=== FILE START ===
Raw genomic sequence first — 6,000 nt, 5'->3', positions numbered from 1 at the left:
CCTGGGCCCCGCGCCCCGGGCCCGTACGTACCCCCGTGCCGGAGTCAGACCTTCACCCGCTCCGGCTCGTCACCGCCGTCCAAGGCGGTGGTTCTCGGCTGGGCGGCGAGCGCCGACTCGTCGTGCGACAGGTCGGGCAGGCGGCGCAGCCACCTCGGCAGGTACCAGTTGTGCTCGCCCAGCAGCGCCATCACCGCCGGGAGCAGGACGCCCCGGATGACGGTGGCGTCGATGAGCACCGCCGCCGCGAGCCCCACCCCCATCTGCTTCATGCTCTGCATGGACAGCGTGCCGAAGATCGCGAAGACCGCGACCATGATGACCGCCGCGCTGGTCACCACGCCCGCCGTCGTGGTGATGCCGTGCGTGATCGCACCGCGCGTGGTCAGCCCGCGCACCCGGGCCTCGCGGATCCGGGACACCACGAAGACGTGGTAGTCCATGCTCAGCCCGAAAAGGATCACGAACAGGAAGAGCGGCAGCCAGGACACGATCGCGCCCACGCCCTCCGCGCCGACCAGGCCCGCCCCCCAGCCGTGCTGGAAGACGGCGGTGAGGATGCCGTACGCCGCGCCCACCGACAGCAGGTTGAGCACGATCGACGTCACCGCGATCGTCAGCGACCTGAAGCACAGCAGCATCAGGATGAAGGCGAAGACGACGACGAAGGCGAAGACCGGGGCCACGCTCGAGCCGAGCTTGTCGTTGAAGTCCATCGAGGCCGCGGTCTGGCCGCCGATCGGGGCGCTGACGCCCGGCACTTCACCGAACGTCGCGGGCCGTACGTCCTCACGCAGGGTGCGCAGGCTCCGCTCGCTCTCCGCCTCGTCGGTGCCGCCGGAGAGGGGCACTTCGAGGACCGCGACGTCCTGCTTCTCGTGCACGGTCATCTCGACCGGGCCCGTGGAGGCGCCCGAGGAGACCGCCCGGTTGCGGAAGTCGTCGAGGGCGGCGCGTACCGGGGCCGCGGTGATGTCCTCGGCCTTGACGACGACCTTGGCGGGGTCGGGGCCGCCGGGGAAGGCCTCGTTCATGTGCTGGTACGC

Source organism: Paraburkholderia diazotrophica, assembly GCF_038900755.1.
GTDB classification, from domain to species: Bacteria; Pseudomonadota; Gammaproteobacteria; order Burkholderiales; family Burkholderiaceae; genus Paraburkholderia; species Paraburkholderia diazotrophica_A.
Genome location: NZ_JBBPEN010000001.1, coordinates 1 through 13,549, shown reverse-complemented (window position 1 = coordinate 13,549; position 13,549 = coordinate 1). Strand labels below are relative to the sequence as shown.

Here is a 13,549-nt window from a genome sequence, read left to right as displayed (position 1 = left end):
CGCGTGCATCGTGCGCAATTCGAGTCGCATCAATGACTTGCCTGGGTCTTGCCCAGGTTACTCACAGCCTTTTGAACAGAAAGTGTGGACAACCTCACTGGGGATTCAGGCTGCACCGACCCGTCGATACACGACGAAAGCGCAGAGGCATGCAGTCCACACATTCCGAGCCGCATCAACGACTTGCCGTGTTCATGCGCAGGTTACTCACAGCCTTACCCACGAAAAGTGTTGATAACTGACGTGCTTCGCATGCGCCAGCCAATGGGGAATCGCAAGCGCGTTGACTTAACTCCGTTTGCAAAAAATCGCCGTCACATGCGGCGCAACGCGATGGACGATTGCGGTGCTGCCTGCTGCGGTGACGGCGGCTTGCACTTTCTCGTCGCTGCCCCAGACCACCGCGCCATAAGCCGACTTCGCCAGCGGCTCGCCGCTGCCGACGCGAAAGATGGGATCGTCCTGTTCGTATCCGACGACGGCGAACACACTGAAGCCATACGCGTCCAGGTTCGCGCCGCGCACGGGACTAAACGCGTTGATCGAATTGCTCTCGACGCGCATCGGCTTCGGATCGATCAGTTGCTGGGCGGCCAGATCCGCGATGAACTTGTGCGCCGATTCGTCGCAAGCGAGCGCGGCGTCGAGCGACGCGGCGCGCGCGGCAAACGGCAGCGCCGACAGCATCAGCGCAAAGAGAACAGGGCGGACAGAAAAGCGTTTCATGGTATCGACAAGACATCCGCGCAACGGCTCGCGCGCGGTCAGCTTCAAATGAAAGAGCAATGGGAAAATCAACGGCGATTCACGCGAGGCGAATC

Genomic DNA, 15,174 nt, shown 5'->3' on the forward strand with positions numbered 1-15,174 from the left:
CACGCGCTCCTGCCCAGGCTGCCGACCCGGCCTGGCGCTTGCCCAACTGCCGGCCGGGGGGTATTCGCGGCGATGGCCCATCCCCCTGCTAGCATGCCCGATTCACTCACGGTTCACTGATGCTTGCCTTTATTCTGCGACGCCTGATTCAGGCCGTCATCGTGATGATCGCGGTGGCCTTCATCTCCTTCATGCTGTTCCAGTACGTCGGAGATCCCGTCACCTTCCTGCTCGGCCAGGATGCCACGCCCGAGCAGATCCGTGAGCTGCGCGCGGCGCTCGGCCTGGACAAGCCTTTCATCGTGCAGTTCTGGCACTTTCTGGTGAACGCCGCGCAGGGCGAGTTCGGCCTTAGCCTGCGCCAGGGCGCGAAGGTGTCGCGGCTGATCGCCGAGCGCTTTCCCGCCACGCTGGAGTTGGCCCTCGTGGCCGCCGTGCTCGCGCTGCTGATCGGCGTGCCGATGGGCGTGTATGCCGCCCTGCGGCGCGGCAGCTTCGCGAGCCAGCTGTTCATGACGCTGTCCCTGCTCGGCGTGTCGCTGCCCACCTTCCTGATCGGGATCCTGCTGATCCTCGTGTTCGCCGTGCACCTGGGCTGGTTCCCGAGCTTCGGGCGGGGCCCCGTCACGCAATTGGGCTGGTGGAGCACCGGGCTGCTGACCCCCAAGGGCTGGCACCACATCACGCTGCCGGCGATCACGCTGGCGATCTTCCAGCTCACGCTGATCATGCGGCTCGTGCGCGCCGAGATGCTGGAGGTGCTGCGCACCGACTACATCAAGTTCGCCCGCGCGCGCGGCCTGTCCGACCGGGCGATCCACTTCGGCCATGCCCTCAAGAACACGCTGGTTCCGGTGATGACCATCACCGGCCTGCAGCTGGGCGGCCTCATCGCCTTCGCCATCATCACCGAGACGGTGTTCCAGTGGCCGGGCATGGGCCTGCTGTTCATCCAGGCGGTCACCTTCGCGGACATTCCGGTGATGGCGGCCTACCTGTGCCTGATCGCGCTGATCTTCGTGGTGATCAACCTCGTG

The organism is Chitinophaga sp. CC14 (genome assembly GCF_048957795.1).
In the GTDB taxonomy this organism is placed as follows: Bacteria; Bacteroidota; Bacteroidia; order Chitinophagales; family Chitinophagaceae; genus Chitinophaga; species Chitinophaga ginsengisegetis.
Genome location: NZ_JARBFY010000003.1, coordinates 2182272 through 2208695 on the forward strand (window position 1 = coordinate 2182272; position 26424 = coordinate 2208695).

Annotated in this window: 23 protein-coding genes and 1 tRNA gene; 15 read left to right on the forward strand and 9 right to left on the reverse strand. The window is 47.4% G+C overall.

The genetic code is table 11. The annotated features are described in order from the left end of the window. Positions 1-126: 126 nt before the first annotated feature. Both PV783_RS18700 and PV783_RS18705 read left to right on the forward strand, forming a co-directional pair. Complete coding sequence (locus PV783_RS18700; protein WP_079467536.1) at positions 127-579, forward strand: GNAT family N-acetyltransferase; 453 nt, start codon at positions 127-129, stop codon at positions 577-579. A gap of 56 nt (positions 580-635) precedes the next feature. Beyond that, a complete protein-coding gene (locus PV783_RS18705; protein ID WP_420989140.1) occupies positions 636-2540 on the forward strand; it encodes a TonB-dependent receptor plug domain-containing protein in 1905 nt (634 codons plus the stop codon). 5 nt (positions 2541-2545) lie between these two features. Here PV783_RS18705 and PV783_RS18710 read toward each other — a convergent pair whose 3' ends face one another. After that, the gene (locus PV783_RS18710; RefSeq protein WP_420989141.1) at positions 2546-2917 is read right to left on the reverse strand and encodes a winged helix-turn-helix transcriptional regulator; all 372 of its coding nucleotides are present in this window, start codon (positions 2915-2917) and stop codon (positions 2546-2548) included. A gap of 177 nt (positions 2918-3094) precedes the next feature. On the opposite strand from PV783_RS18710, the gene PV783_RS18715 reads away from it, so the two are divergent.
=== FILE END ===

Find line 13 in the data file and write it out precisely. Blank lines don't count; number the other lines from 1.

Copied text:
Annotated in this window: 23 protein-coding genes and 1 tRNA gene; 15 read left to right on the forward strand and 9 right to left on the reverse strand. The window is 47.4% G+C overall.